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Arison barely misses tax break

Had the Carnival Cruise founder lived a few more months, his estate would have avoided U.S. taxes.

Ted Arison, one of the world's richest men, died just a few months before a key deadline that likely would have allowed his $5-billion estate to escape costly U.S. estate taxes.

Arison gave up his U.S. citizenship in 1990 and moved to Israel in part to avoid U.S. taxes on his estate. But Arison did not live into the year 2000, when he would have become exempt from taxes, according to court records.

It is still unclear how much of his estate will be subject to U.S. estate taxes, which can run as high as 55 percent. In Israel, there are no estate taxes.

Under the U.S. tax code in effect when Arison left the United States, former citizens had to live outside the country a full 10 years before they would be considered foreigners for tax purposes.

Had he lived, Arison would have qualified next year.

"I know there's something about a 10-year period, but I don't know what it is. I have no idea," Arison said in a December 1996 deposition. "All I know is my lawyer, he had told me . . . "You better live for 10 years.' That's it. So I'm trying."

Legal experts well-versed on tax law say it's too early to tell how much, if any, of Arison's estate will be subject to U.S. taxes. It's virtually impossible to know, they said, without looking at his will or estate-planning documents.

"It's very complicated," Miami tax lawyer Rick Hoffman said. "There are a lot of questions and not a whole lot of answers."

When Arison expatriated in 1990, the rules were more lax than today. In fact, Congress stiffened tax rules on former citizens in 1996 to stem the flow of U.S. citizens leaving the country to shelter their assets.

"Had he left after 1996, it would have been easier to determine what is going to happen," Hoffman said. "Yes, there is a 10-year rule that would seem to say that if you live less than 10 years abroad, everything gets swept back as if you were still a U.S. citizen, but there are exceptions to certain assets depending on how you acquired them."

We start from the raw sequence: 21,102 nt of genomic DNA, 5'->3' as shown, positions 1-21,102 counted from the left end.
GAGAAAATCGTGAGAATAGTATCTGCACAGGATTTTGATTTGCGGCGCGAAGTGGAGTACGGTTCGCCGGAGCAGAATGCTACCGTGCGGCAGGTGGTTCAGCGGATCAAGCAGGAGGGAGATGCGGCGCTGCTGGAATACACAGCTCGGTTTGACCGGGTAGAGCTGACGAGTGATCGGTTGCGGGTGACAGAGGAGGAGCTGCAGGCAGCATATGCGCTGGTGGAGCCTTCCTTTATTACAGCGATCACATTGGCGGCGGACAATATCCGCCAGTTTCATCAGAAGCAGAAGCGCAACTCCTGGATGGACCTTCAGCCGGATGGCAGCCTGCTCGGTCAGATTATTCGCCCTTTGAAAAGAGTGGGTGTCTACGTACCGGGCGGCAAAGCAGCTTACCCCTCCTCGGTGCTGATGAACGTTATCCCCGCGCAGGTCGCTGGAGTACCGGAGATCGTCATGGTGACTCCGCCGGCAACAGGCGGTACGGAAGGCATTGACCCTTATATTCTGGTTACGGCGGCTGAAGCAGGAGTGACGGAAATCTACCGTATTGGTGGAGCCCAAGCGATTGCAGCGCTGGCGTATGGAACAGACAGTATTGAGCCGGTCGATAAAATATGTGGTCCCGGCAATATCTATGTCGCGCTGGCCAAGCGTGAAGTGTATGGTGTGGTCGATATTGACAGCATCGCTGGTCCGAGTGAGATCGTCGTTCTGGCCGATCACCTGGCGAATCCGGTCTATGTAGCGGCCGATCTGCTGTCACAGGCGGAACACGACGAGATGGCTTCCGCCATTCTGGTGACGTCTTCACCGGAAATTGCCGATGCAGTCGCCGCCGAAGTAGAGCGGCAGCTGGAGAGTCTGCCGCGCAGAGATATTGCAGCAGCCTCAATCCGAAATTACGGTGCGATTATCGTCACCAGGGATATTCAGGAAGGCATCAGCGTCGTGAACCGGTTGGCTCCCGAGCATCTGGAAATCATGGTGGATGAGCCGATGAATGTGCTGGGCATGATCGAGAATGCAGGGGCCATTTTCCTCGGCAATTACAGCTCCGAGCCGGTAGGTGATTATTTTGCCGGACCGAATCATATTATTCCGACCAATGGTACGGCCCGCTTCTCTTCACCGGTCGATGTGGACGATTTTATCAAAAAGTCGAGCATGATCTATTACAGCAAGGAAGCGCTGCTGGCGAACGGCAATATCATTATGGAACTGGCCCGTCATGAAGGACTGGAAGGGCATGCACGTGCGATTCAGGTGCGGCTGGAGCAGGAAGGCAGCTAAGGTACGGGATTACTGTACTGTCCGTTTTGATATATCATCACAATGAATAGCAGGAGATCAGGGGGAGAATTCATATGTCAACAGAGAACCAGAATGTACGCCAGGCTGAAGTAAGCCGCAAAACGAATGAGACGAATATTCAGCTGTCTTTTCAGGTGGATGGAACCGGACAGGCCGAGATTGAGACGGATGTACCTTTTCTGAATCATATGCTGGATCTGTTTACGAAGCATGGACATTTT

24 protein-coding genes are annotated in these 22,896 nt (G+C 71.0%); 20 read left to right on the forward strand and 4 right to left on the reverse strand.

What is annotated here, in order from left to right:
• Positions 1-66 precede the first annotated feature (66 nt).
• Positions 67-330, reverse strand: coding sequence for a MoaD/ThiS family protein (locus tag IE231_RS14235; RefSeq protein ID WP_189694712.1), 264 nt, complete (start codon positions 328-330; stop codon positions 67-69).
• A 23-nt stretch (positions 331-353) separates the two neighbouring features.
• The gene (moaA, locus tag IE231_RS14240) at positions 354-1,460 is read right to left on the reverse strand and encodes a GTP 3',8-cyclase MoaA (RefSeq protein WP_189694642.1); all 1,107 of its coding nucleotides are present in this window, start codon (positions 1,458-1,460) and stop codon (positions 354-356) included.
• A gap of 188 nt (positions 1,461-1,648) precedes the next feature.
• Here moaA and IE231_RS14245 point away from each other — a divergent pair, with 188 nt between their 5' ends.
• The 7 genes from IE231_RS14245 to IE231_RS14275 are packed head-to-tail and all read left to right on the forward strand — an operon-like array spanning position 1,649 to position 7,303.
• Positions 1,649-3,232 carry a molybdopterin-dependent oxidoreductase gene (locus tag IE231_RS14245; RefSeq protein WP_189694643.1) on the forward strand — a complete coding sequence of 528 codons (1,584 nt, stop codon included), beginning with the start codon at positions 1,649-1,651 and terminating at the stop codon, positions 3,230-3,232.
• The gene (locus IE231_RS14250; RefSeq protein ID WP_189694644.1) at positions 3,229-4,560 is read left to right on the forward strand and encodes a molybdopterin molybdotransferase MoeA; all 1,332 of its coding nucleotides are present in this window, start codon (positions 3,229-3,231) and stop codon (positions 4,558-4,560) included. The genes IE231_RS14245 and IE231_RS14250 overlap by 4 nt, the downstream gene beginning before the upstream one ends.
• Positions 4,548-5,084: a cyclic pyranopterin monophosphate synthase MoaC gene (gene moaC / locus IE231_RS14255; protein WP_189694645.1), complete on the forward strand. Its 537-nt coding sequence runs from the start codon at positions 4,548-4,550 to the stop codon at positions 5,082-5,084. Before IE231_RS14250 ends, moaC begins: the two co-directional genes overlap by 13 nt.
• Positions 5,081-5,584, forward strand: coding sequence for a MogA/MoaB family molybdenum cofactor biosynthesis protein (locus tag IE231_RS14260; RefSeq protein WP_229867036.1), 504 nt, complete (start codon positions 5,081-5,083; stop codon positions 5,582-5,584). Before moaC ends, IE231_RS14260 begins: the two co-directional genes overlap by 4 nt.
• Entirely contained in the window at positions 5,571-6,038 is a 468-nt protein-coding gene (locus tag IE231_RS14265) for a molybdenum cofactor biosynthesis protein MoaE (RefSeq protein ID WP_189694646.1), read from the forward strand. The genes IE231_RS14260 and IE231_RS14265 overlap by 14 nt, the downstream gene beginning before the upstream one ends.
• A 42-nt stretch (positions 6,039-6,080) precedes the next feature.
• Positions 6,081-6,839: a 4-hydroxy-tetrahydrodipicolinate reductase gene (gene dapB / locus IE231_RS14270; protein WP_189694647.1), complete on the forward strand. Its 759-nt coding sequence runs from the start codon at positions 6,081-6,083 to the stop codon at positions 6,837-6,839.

In Arison's case, Hoffman speculated, the amount subject to U.S. estate taxes would be limited by those exceptions. But it is impossible to determine which assets count for tax purposes and which ones do not.

"Yes, it's possible that some of his money will be subject to estate taxes," Hoffman said, "but it's pure speculation without more information."

According to the Internal Revenue Service, nonresidents are subject to U.S. estate taxes on U.S. assets such as real estate, personal property or securities. Bank accounts not used for a U.S. trade or business and life insurance policies are not taxable.

In general, assets that are exempt from U.S. income tax are also exempt from estate taxes, estate tax attorney Geoffrey C. Thomas said.

There has been no word from the Arison family on what will happen to the estate.

So far, the family has only said that two of Arison's children _ son Micky and daughter Shari _ will head the billionaire's business interests. Micky Arison is scheduled to hold a news conference today in Tel Aviv to discuss business operations.

Micky Arison, who has been chairman of cruise giant Carnival Corp. since 1990 and is managing general partner of the Miami Heat basketball franchise, will remain at the helm of the Arison family's two U.S. business interests.

In a surprise decision made within weeks of his death, Arison left his daughter Shari Arison Dorsman in charge of Arison Holdings, which owns numerous business interests in Israel.

The decision to leave her at the helm shook Israel's business world because it effectively overturned a decision made last year by Arison about the power structure of Arison Holdings.

According to the Israeli daily newspaper Ha'aretz, Arison decided in early 1998 to promote Shlomo Nehama, managing director of Arison Investments and CEO of Bank Hapoalim, to oversee the empire. The family's statement Saturday gave no explanation as to why earlier designations of Nehama and Arison attorney Boaz Nahir to roles with similar power as Dorsman were canceled.

Arison, founder and retired chairman of Carnival Cruise Lines and founding owner of the Miami Heat, died Friday of a heart attack. Born in Palestine in 1924 before Israel became a state, he left the country in the 1950s but returned in 1990 and invested heavily in the nation's economy _ and humanitarian causes.

In Israel, Arison Holdings _ also known as Arison Investments _ has been successful over the past four years and its market value has increased considerably in the last three years. Arison had controlled Israel's largest construction company, its biggest real estate company and 50 high-tech companies.

Bank Hapoalim's stock has gained an impressive 44 percent since the beginning of the year, and Housing and Construction Ltd., the largest real estate company in Israel, has gained 110 percent in the same period.

In 1997, Forbes magazine listed Arison as one of the world's richest people and estimated his net worth at $5.6-billion. A few months after that, Arison told an Israeli television reporter that he was worth "more than $10-billion."

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